The failure of the Air Force to report the conviction of the gunman in the Sutherland Springs shooting underscored the holes in the system.That Sen. John Cornyn, R-Texas, a fierce opponent of most gun control, is helping lead the effort is seen as boosting its prospects.Of course, neither of these modest measures would be sufficient to address gun violence.Congress should reimpose the ban on the military-style semiautomatic guns that have — even without bump stocks — become the weapon of choice of mass killers.This week the Supreme Court let standa Maryland law banning the sale of these weapons.Hopefully that will encourage more states to take similar action while they wait for Congress to do its job.More from The Daily Gazette:EDITORIAL: Urgent: Today is the last day to complete the censusEDITORIAL: Find a way to get family members into nursing homesFoss: Should main downtown branch of the Schenectady County Public Library reopen?EDITORIAL: Beware of voter intimidationEDITORIAL: Thruway tax unfair to working motorists Even the National Rifle Association said the accessories should be subject to regulation.But the momentum for action was short-lived, the NRA’s seeming support was a subterfuge, and Congress has failed to act, saying the matter was better left to the Bureau of Alcohol, Tobacco, Firearms and Explosives. Never mind that agency says it lacks authority under the law to do so.Some states and cities are trying to fill the gap.Massachusetts this month became the first state to ban bump stocks since the Las Vegas massacre, and several others are considering similar restrictions.“We’ve come to the conclusion that Congress just won’t act on this issue, gun control, so we’ve decided to try to do as much as we can on a state level and on a state-by-state measure,” said Massachusetts state Rep. David Linsky, D.The Senate Judiciary Committee will hold a hearing Dec. 6 on rules regulating firearm accessories, but prospects for action before Congress adjourns are not seen as good.Gun-control advocates are more hopeful about legislation advanced by a bipartisan group of senators that would require federal agencies and states to improve their reporting of criminal offenses and other information to the National Instant Criminal Background Check System. Categories: Editorial, OpinionThe following editorial appeared in The Washington Post.A loophole in federal gun law allowed the gunman in the Las Vegas mass shooting to modify his weapons to perform like machine guns.A lapse in the national instant background-check system allowed the gunman in Sutherland Springs, Texas, to purchase his weapon despite what should have been a disqualifying conviction for domestic violence.Congress has before it sensible solutions to address both problems.Will it enact them this time or, as after other tragedies, fold under the pressure of the gun lobby?After a gunman in Las Vegas killed 58 people and injured hundreds on Oct. 1 by using bump stocks to spray bullets into a crowd listening to country music, congressional action seemed almost certain.Bipartisan support emerged for legislation to ban the devices, which essentially circumvent laws banning automatic weapons made or imported after 1986.
Gbinije still doesn’t play.Those were the words, chanted in a loud cadence by the Cameron Crazies, that Michael Gbinije heard as he warmed up in Cameron Indoor Stadium a year ago. In Gbinije’s first return to Durham, North Carolina, after transferring to the Orange after the 2011–12 season, the Blue Devils crowd was quick to point out that the forward had moved from one bench to another. That he was, in their eyes, irrelevant.But now, with Syracuse (18-10, 9-6 Atlantic Coast) traveling to No. 4 Duke (24-3, 11-3) for a 7 p.m. game on Saturday, not even one of the country’s most passionate cheering sections can make that claim. In Syracuse’s 80-72 loss to the Blue Devils on Feb. 14, Gbinije scored 19 first-half points and Duke shot 39 percent from the field — yet he tallied just eight on five shots in the second half and the SU offense consequently stalled.So for the Orange to have any chance at upsetting the Blue Devils for a second straight win against a Top 10 team, it needs Gbinije to pace its offense for 40 minutes.“Mike is a big part of just about everything we do,” SU point guard Kaleb Joseph said after the Orange beat then-No. 12 Louisville on Feb. 18. “Offensively we need him to create and shoot the ball well. A lot comes down to how Mike plays. He knows that.”AdvertisementThis is placeholder textGbinije arrived at Duke as ESPN’s 29th-ranked recruit in the Class of 2011 but there was nowhere for him to play in his freshman year. Blue Devils head coach Mike Krzyzewski also brought in third-ranked recruit Austin Rivers, 35th-ranked prospect Marshall Plumlee, 38th-ranked recruit Quinn Cook and Alex Murphy, ranked No. 41.Of the five freshmen, Gbinije played the least minutes and took just 20 shots in 19 games. He also played the second least of the team’s 11 scholarship players — who made up the whole roster — trailing the next most used player, sophomore forward Josh Hairston, by 135 minutes on the season.So when Gbinije entered Cameron Indoor having scored in double figures just once on the season last February, the Crazies saw him as the same player who couldn’t crack Krzyzewski’s rotation.In an eventual Syracuse loss, Gbinije scored eight first-half points and was on the court down the stretch. SU head coach Jim Boeheim called it his “best game of the year.” It was a foreshadow for the scoring threat that has hatched this season.“Look, we recruited Mike because we thought he was good, so that doesn’t surprise me,” Krzyzewski said after Duke beat the Orange on Feb. 14. “I wish he stayed. He didn’t, and he’s a great kid and he’s playing for a great coach.”After slicing up Duke in that first half with five 3s on six attempts and a pair of savvy moves to the basket, Gbinije was blanketed by Cook in the second as the Blue Devils pulled away. After the game, Cook said he knows some of his former roommate’s moves and that he’ll likely match up with Gbinije in the teams’ next meeting.Two weeks ago, Rakeem Christmas and Trevor Cooney each scored 11 points as Duke paid particular attention to the duo. And after his torrid first half, Gbinije received similar treatment and wilted when it mattered most.But the junior has still scored under 10 points just once in conference play and, though cooling down after a six-game hot streak, is most capable of making sure the Blue Devils can’t shut out all three of SU’s go-to scorers.And the thought of doing that in front of the same heckling fans brought a devious smile to his face.“I want to beat them, they’re a good team obviously,” Gbinije said after Syracuse’s win over No. 9 Notre Dame on Tuesday night. “But who doesn’t want to beat Duke? Especially in Cameron. I haven’t done that yet, so hopefully I can do that this year.” Comments Published on February 26, 2015 at 1:41 am Contact Jesse: [email protected] | @dougherty_jesse Facebook Twitter Google+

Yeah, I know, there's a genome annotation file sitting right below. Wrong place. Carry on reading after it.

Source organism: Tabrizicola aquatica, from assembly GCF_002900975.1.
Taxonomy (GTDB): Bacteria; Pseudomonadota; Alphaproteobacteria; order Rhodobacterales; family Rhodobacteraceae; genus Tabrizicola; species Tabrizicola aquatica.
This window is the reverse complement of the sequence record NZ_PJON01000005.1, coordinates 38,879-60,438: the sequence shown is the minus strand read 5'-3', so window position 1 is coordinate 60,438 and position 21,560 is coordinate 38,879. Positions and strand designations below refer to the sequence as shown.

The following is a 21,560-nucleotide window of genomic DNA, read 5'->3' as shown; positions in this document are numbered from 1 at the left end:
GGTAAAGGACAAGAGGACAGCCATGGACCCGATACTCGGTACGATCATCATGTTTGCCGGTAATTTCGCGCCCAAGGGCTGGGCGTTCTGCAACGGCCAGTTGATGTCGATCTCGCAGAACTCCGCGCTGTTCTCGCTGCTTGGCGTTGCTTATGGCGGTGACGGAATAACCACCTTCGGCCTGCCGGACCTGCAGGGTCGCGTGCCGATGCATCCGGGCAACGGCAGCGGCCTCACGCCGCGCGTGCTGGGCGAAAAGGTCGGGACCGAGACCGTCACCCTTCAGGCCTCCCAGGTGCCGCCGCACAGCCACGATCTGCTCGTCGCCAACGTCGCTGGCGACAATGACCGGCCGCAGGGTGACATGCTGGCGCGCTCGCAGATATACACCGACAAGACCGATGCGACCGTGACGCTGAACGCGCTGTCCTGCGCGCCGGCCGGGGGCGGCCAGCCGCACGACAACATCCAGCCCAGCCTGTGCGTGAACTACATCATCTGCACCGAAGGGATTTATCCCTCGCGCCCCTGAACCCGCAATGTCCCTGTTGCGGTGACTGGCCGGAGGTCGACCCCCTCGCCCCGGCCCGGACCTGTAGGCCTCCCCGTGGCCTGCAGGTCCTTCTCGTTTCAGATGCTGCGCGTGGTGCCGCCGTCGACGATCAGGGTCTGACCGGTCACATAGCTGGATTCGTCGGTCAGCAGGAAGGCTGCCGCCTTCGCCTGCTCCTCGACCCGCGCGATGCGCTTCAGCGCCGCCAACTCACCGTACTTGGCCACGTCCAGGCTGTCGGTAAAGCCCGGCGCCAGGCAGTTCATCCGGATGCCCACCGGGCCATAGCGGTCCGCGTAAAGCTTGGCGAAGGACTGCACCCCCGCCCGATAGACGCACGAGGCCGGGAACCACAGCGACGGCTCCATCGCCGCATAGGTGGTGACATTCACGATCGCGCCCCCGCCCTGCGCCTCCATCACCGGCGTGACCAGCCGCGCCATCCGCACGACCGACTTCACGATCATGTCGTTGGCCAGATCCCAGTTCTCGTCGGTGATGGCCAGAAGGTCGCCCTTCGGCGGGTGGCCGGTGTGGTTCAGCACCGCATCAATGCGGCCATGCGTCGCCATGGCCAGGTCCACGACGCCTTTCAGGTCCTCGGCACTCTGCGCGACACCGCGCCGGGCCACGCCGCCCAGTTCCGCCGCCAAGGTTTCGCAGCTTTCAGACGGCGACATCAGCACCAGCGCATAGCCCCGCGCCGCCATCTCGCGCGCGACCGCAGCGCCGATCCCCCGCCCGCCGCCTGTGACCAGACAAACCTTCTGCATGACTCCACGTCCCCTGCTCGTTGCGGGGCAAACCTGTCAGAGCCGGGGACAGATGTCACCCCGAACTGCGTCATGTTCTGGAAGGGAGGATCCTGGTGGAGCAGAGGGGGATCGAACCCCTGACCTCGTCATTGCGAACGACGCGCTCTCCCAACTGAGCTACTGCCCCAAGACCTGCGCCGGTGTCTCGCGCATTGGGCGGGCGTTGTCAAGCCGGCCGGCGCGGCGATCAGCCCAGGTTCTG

Facebook Twitter Google+ Published on April 11, 2015 at 8:30 pm Contact Sam: [email protected] | @SamBlum3 CHAPEL HILL, N.C. — Warren Hill dragged the ball out from the back of the goal with his stick and flipped it up and into his hand.Forty-six seconds had elapsed since the beginning of the second half. And just a few minutes had gone by since Syracuse’s backup goalkeeper was taken aback when he heard he’d be replacing Bobby Wardwell.“I was like, ‘All right, yep,’” the soft-spoken Hill said, recounting the moment of hearing that news when he walked into the locker room at halftime.After the starting goalkeeper Wardwell allowed 10 of the 13 shots he faced on goal to get past him, SU head coach John Desko decided he wanted to change things up. Hill made five saves on 12 opportunities, but had trouble assisting in the SU clears. The combined effort led to a 17-15 loss for No. 2 Syracuse (8-2, 2-2 Atlantic Coast) to No. 4 North Carolina (12-1, 3-0) at Fetzer Field on Saturday afternoon.When asked if he would reconsider the goalkeeper situation ahead of SU’s home game on Tuesday against Hobart, Desko said he planned to look at it.AdvertisementThis is placeholder text“I just wanted a change to get a spark since they were scoring so easily,” Desko said. “That was a little tough since we’d won so many faceoffs early. We missed all our shots, they made their shots and we didn’t have too many saves out of Bob.”The scoring started four minutes in when Shane Simpson came from around the goal and whipped a shot past Wardwell, who tried to close the five-hole as the ball whipped past him to the right. Wardwell was still looking to the sun when Chad Tutton zipped an underhand sweeper past him as he fell to his knees. Tutton then ripped a shot over Wardwell’s stick four minutes after that to open up the three-goal lead.Desko said he wasn’t sure that the sun had much to do with it, though, since graduate assistant Dominic Lamolinara noted to him that Wardwell was moving in the right direction — just not making the play.“We almost hit every shot in the first quarter,” said UNC attack Luke Goldstock, who finished with four goals. “I think our coach put together a really good scout on where the goalie was weak, and I think this is the first game where we followed it 100 percent. I don’t think we put any near his stick.”Goldstock lit up Hill to start the second half with three goals in the first 6:20 of the third quarter. Hill made some nice saves late in the game — including one on a point-blank attempt that tipped off the stick.But he also struggled with clearing the ball. After he threw a pass that Brandon Mullins couldn’t handle, Mullins was trucked and UNC picked up the ball. Hill had never gotten back into his goal and Joey Sankey plopped in an empty-netter to stop a 4-1 SU run and give the Tar Heels a 16-11 lead with just under 10 minutes to play.Wardwell came back in for Hill with 1:52 to play because Desko wanted a goalkeeper that could run its red dog defense — a concept that involves one defender and the goalie pressuring the ball handler.Even with the late switch, Hill was the lesser of two evils facing a North Carolina team that at times scored at will. Hill did well in the fourth to keep SU afloat, helping to negate a 17-shot quarter, as the Orange outscored the Tar Heels 6-3.Desko acknowledged that Hill played well. But Hill knew that he didn’t do enough.“My clearing could have been a lot better today and communication,” he said. “And I could have obviously just stopped the ball.” Comments